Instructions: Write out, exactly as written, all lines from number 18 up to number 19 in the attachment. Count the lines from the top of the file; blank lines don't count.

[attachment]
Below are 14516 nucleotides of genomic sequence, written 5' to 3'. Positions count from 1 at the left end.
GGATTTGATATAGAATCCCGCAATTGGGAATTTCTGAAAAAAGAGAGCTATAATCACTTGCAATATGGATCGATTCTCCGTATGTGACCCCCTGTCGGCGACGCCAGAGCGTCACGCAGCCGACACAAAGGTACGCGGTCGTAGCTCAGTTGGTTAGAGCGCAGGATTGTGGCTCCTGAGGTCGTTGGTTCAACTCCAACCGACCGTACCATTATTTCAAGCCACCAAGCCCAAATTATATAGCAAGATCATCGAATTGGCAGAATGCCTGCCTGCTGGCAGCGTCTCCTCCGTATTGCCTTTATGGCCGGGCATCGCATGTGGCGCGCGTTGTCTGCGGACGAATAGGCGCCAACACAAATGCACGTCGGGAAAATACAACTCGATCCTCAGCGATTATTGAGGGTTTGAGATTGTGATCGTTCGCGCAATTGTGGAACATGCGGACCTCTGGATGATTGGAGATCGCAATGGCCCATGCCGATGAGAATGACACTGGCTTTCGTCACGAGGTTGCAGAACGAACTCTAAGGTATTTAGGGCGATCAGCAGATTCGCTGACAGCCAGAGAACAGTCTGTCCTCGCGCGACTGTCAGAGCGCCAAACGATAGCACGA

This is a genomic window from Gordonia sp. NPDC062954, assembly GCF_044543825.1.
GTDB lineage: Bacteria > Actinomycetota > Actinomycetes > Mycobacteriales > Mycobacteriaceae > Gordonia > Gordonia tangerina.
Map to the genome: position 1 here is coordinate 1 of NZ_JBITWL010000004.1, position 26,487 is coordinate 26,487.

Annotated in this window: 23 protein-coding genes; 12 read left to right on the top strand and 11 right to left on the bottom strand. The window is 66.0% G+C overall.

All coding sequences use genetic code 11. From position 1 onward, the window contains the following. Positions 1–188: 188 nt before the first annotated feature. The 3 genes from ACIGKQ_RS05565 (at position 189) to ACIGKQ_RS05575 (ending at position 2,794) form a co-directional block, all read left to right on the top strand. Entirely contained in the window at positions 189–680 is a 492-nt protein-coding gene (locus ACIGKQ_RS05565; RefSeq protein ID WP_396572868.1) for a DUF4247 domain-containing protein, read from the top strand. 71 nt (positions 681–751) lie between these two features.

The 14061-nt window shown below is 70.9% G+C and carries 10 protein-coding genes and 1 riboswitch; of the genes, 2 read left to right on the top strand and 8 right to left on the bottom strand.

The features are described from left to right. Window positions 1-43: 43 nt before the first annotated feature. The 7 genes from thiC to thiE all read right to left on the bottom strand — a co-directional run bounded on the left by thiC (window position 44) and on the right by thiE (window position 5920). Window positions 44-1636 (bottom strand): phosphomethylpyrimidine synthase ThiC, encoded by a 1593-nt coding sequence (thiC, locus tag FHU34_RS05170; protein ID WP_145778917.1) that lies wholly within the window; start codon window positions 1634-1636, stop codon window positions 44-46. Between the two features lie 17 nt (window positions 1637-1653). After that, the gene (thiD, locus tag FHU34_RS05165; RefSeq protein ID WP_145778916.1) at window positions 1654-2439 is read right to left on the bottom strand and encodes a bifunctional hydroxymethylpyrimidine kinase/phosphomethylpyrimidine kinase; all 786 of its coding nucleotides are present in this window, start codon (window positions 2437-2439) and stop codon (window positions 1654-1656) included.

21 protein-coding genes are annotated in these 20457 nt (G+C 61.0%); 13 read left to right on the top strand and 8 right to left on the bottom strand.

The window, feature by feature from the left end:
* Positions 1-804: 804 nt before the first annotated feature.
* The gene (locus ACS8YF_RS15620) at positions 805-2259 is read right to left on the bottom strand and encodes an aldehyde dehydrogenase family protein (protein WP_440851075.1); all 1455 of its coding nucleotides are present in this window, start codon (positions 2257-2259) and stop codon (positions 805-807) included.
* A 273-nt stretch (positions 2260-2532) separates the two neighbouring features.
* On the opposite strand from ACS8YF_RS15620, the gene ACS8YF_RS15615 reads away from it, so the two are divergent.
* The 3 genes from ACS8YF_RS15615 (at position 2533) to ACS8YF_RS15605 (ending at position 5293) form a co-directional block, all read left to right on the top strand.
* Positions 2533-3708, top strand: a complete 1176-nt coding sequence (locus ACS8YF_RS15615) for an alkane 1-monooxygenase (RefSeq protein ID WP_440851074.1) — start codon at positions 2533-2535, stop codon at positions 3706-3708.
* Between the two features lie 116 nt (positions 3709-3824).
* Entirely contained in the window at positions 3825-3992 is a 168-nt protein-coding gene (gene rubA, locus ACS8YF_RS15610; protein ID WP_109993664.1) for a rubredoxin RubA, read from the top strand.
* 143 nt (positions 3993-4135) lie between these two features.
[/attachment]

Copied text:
* Between the two features lie 116 nt (positions 3709-3824).
* Entirely contained in the window at positions 3825-3992 is a 168-nt protein-coding gene (gene rubA, locus ACS8YF_RS15610; protein ID WP_109993664.1) for a rubredoxin RubA, read from the top strand.